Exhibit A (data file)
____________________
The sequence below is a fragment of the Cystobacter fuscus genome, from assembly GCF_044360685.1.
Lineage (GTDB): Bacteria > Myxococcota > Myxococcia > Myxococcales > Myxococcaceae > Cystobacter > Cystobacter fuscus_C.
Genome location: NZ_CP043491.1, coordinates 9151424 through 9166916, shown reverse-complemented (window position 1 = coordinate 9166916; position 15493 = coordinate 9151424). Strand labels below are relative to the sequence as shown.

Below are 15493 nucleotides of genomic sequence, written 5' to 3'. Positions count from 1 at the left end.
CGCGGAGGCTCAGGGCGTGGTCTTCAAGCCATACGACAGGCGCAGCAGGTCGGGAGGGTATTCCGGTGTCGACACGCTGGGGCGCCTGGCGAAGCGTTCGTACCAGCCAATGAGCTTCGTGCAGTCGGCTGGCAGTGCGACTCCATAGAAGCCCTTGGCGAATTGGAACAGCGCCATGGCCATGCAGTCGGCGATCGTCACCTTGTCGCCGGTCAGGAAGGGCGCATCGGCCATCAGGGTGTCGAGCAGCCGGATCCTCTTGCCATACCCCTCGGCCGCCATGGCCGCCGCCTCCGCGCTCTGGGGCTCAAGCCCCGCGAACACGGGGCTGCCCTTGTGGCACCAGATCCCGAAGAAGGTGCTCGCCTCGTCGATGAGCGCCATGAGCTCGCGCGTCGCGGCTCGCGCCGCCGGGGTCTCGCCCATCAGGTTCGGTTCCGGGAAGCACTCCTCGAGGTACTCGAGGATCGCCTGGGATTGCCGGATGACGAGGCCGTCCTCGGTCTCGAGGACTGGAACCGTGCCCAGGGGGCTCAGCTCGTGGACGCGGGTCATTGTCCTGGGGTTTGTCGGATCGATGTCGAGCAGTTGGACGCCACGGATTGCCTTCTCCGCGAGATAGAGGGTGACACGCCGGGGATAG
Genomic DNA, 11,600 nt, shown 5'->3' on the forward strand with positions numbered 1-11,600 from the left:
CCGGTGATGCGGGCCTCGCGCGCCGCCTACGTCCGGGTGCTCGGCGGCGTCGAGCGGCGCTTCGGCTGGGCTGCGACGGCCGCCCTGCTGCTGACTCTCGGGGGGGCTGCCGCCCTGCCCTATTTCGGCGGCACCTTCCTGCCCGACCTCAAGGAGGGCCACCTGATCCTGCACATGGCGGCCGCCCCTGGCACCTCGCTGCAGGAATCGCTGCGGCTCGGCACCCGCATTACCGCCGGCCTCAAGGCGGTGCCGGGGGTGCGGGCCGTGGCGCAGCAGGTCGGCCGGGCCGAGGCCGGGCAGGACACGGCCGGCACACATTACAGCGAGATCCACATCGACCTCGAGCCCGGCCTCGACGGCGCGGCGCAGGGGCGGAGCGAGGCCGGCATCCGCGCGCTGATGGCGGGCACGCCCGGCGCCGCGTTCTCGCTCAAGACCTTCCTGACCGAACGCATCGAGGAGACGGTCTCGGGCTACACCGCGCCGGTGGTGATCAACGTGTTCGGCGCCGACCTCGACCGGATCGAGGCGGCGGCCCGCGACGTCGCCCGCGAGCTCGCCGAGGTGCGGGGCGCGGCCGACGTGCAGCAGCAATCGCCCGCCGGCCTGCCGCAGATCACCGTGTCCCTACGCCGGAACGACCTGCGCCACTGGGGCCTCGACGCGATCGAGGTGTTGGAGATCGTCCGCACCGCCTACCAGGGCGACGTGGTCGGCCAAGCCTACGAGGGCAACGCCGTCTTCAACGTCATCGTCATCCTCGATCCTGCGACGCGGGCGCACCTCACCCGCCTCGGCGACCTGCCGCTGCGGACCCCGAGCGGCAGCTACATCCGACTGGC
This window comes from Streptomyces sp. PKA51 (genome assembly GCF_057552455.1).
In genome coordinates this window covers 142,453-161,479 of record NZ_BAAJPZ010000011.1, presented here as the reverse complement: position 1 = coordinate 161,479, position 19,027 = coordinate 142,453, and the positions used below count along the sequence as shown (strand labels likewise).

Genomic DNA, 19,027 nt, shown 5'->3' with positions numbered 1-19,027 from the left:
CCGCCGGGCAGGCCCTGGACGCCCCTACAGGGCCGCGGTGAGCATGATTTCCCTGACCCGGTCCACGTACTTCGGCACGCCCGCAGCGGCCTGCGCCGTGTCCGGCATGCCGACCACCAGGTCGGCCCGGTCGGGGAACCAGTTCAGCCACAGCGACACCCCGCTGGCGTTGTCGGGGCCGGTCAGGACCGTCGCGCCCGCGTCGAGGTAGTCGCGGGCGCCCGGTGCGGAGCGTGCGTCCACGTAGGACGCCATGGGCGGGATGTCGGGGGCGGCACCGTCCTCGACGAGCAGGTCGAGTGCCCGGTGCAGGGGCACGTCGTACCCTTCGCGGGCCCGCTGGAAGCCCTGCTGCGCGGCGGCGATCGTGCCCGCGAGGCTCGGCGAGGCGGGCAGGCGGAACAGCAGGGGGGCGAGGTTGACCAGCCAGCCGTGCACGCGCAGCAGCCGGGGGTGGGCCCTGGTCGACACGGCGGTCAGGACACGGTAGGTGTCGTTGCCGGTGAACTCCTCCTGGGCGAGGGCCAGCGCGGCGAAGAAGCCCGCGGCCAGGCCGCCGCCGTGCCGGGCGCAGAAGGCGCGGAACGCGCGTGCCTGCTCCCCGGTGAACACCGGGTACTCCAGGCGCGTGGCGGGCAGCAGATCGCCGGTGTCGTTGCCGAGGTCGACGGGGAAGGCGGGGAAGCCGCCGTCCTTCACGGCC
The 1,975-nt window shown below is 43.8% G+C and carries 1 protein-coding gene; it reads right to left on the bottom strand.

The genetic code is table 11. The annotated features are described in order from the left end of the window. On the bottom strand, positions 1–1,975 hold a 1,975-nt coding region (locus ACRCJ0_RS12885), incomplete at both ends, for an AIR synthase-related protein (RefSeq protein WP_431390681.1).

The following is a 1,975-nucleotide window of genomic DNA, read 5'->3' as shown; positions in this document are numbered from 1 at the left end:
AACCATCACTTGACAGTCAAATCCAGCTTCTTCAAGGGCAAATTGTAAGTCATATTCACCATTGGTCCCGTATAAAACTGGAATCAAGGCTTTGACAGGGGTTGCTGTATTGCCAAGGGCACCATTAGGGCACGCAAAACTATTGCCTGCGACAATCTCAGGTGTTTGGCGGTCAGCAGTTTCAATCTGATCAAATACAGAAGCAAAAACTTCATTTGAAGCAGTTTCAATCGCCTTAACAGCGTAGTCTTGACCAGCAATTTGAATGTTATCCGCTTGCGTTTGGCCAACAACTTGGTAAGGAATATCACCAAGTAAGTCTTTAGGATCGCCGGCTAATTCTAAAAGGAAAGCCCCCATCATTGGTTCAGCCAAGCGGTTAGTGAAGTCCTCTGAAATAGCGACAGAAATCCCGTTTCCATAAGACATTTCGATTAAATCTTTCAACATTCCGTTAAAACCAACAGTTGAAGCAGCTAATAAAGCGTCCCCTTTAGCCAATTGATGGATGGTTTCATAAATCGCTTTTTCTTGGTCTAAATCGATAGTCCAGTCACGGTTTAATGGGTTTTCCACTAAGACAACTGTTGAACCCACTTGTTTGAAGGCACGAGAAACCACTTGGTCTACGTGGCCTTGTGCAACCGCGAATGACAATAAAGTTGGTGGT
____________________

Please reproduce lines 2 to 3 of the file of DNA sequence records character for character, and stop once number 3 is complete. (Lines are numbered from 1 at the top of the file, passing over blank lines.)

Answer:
Lineage (GTDB): Bacteria > Myxococcota > Myxococcia > Myxococcales > Myxococcaceae > Cystobacter > Cystobacter fuscus_C.
Genome location: NZ_CP043491.1, coordinates 9151424 through 9166916, shown reverse-complemented (window position 1 = coordinate 9166916; position 15493 = coordinate 9151424). Strand labels below are relative to the sequence as shown.